Q1. School Board Structure

QUESTION: The School Board is responsible for the vision, policies, and budget oversight for the district, while the Superintendent is responsible for implementation and day-to-day execution of operations. What would you do as a school board member to support and empower the Superintendent to run day-to-day operations effectively?

ANSWER: The School Board will be most effective working in partnership with the Superintendent. Therefore it is important that all members of the board communicate effectively and collectively work towards creating a plan and vision for the district. As a school board member, I will make sure we all understand the goals we are working towards, the current challenges, and the stakeholders that we’ll need to engage and/or partnerships we’ll need to develop to solve these issues. I will also ensure that we are working closely with the Superintendent -- who will provide us with important updates on the district’s progress -- to determine what policies and budget decisions we, as board members, will need to prioritize.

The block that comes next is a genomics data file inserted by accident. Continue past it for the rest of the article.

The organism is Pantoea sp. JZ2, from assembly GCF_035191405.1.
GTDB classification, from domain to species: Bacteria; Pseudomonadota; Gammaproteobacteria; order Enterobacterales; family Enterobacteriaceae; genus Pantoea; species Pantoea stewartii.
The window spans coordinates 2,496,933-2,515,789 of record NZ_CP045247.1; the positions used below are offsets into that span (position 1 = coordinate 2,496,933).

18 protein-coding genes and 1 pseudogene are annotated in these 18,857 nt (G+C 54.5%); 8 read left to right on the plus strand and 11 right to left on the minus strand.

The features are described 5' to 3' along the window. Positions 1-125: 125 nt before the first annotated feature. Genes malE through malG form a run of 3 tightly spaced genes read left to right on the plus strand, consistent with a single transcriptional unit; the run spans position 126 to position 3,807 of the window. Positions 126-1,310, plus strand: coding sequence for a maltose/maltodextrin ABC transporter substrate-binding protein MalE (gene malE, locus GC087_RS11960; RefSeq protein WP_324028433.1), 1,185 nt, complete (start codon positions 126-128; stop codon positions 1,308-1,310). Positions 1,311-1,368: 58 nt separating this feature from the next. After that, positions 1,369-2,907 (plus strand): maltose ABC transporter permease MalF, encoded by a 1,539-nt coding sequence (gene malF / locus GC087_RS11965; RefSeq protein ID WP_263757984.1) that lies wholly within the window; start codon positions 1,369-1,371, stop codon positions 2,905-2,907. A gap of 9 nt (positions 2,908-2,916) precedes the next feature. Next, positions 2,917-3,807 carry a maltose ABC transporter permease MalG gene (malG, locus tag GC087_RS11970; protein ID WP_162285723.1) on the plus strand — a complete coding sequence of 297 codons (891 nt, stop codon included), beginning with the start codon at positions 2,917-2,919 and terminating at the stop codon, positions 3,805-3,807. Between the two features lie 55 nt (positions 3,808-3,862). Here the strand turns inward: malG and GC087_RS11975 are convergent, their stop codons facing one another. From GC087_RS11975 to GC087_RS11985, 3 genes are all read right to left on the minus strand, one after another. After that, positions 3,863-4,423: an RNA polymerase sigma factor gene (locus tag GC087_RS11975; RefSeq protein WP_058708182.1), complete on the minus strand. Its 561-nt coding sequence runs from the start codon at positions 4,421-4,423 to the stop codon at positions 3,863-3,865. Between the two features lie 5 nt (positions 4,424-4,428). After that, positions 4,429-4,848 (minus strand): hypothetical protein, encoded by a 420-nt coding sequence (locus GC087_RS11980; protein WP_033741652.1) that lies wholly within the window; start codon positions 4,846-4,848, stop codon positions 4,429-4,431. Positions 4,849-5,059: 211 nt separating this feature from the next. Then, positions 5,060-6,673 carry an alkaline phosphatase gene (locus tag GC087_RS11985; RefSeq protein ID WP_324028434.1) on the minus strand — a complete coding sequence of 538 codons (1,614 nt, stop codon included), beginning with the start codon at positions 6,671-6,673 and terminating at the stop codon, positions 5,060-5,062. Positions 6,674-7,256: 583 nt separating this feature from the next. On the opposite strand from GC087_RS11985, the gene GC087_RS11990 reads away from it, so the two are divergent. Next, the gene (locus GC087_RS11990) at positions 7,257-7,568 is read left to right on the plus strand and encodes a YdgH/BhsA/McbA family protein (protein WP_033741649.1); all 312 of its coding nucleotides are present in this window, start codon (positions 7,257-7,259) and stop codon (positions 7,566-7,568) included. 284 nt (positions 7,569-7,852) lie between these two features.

Q2. Best Practices & Policies

QUESTION: The School Board’s responsibilities include approving curriculum and academic policies, as well as setting budget priorities for the district. Can you share what kind of research you have done or plan to do to get informed about best practices for schools? What are specific policies you would like to see implemented in DPSCD to improve school quality and student learning?